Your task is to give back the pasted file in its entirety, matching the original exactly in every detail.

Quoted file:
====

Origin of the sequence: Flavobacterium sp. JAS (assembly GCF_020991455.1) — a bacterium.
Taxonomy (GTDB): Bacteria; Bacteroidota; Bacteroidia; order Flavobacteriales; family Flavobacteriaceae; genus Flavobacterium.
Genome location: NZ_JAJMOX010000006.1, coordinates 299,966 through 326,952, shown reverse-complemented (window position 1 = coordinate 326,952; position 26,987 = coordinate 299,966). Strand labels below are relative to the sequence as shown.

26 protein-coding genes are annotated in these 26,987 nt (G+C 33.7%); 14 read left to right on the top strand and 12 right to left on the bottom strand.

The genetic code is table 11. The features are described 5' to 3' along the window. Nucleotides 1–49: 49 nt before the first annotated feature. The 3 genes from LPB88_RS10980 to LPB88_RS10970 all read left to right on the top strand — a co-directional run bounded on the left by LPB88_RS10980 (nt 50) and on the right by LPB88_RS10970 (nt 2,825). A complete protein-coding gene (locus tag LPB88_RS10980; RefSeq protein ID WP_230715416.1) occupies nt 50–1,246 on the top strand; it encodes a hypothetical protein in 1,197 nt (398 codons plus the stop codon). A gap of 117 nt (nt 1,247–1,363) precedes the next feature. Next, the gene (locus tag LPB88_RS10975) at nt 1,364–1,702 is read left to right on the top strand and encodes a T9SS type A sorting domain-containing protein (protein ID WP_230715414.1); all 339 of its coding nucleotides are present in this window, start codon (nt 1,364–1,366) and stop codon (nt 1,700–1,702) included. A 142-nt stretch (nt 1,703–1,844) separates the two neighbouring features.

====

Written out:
Origin of the sequence: Flavobacterium sp. JAS (assembly GCF_020991455.1) — a bacterium.
Taxonomy (GTDB): Bacteria; Bacteroidota; Bacteroidia; order Flavobacteriales; family Flavobacteriaceae; genus Flavobacterium.
Genome location: NZ_JAJMOX010000006.1, coordinates 299,966 through 326,952, shown reverse-complemented (window position 1 = coordinate 326,952; position 26,987 = coordinate 299,966). Strand labels below are relative to the sequence as shown.

26 protein-coding genes are annotated in these 26,987 nt (G+C 33.7%); 14 read left to right on the top strand and 12 right to left on the bottom strand.

The genetic code is table 11. The features are described 5' to 3' along the window. Nucleotides 1–49: 49 nt before the first annotated feature. The 3 genes from LPB88_RS10980 to LPB88_RS10970 all read left to right on the top strand — a co-directional run bounded on the left by LPB88_RS10980 (nt 50) and on the right by LPB88_RS10970 (nt 2,825). A complete protein-coding gene (locus tag LPB88_RS10980; RefSeq protein ID WP_230715416.1) occupies nt 50–1,246 on the top strand; it encodes a hypothetical protein in 1,197 nt (398 codons plus the stop codon). A gap of 117 nt (nt 1,247–1,363) precedes the next feature. Next, the gene (locus tag LPB88_RS10975) at nt 1,364–1,702 is read left to right on the top strand and encodes a T9SS type A sorting domain-containing protein (protein ID WP_230715414.1); all 339 of its coding nucleotides are present in this window, start codon (nt 1,364–1,366) and stop codon (nt 1,700–1,702) included. A 142-nt stretch (nt 1,703–1,844) separates the two neighbouring features.